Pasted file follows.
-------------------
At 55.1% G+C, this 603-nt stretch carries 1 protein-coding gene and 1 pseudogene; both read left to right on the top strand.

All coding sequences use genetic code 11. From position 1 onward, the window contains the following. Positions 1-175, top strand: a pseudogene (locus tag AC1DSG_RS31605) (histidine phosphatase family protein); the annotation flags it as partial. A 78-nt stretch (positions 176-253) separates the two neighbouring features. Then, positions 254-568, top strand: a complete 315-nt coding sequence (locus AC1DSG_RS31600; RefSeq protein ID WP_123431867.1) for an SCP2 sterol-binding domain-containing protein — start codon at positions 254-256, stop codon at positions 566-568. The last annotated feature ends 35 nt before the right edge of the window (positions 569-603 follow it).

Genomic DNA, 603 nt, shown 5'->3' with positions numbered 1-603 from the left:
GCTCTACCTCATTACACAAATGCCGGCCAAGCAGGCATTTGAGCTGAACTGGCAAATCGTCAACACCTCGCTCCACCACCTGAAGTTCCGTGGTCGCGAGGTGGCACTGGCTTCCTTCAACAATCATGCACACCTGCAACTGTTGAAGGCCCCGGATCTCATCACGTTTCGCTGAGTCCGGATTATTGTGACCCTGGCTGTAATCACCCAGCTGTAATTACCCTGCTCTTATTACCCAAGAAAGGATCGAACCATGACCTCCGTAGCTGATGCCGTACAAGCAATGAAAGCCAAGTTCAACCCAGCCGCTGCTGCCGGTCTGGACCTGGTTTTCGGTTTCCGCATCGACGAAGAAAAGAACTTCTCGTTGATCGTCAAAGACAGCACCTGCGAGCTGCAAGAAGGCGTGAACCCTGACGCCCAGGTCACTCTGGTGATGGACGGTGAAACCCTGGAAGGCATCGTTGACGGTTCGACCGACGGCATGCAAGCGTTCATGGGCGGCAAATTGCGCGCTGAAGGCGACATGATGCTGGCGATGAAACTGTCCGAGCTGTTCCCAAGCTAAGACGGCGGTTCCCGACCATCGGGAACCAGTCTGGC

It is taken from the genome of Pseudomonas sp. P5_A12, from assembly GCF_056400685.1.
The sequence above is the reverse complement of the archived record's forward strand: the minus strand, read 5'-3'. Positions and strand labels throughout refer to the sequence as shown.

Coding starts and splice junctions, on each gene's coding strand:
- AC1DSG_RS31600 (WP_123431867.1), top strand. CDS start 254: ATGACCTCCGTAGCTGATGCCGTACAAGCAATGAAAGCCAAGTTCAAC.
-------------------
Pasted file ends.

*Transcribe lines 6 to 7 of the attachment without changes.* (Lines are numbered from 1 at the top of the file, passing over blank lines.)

The sequence above is the reverse complement of the archived record's forward strand: the minus strand, read 5'-3'. Positions and strand labels throughout refer to the sequence as shown.

Coding starts and splice junctions, on each gene's coding strand: